Hockey legend Lysiak passes away at 63

Tom Lysiak
Tom Lysiak

Chris Clegg
South Peace News

High Prairie’s most famous hockey player and three-time NHL all-star has died.

Thomas James “Tom” Lysiak died May 30 after a battle with leukemia. He was 63.

Tom was born April 22, 1953 in High Prairie to Joe and Anne Lysiak. Tom was an outstanding hockey player and his tremendous talents were soon recognized by all who watched him play.

“I started playing hockey as soon as I was old enough to join an organized team,” said Lysiak in an Aug. 8, 1973 South Peace News interview.

“There was no special reason for playing hockey except for the fact that it’s Canada’s game and almost every young Canadian participates.”

Lysiak played until junior age in High Prairie and thought the High Prairie Regals would be his next step.

“But the coach from the Kamloops Rockets from B.C. came up and asked me to sign on with them,” says Lysiak.
He did but heard little the next few months. All of a sudden he heard he was traded by the Edmonton Oil Kings to the Medicine Hat Tigers.

“Even now I’m still puzzled how I was moved around like that without even knowing,” said Lysiak. One thing I do know, that was the last I ever heard from either Kamloops or Edmonton.”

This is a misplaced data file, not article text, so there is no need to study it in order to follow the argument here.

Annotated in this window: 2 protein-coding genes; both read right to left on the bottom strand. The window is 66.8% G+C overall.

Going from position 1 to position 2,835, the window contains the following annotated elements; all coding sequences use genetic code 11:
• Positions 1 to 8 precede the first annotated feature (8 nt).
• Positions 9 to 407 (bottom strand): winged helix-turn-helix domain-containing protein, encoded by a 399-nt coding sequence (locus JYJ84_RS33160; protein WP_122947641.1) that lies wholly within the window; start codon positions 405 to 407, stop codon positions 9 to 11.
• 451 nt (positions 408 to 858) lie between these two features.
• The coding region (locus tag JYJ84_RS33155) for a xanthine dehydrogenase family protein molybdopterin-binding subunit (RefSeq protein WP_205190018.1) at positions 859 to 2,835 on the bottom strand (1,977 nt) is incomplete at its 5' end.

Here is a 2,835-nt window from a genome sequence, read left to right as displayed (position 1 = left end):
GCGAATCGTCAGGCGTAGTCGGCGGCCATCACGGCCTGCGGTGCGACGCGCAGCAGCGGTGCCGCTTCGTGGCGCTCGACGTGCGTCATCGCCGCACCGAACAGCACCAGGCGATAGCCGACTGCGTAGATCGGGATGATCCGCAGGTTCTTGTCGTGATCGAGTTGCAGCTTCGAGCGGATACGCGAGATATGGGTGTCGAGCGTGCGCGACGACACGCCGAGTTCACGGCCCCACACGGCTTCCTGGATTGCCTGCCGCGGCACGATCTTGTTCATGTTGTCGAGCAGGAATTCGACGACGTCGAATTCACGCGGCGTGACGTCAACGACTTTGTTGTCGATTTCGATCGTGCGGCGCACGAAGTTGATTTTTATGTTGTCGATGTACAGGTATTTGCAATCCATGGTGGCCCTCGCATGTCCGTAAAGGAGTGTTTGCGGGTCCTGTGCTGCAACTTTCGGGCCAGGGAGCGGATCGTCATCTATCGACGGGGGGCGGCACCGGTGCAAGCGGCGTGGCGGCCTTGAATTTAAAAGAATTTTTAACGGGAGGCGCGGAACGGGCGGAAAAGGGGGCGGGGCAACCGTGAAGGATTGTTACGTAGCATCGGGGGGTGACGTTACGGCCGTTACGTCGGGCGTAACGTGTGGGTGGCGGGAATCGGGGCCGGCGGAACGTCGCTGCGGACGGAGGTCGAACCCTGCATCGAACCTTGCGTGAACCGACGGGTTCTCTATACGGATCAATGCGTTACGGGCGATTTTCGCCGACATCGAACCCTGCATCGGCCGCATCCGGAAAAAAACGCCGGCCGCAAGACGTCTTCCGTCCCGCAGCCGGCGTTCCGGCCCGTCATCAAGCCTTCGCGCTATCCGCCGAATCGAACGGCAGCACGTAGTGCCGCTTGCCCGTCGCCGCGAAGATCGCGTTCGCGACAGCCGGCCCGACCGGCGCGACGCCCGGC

Lysiak joined the Medicine Hat Tigers in 1970-71. His second year [1971-72] in the Western Canada Hockey League he led in scoring with 46-97-143 points in only 68 games. He repeated the feat the next season [1972-73] with 58-96-154 points. As a result, Lysiak was awarded the Bob Clarke Trophy as the WCHL’s leading scorer.

In 1972-73, the Tigers won the WCHL title and played in the Memorial Cup in the world-famous Montreal Forum.
Teammates included Lanny McDonald and the three Gassof brothers, Ken, Bob and Brad. Also playing on the team, and well-known to local residents, were Leif Jacobsen, Lloyd Stevens, and Sam Clegg.

Lysiak was drafted second overall in the 1973 NHL draft by the Atlanta Flames. Coach Bernie “Boom Boom” Geoffrion was quoted by Lysiak after the draft as saying, “he tells me we’ll be spending time after practice improving my shot and accuracy around the net.”

Ironically, Lysiak could have ended up with the powerhouse Montreal Canadiens, but after talks with the Habs before the draft he let them know he did not want play there. The New York Islanders had the first overall pick and were taking Denis Potvin. Montreal had the second pick which was assuredly Lysiak.

Lysiak surmised he would first have to play in the minors with the Nova Scotia Voyageurs in Halifax. It was a place he did not want to go.

“Their farm team could probably beat most of the NPHL pro teams. The Canadiens are so loaded with power, that would mean, if I were [drafted by Montreal] there would be no way I could get as much ice time as I could in Atlanta.”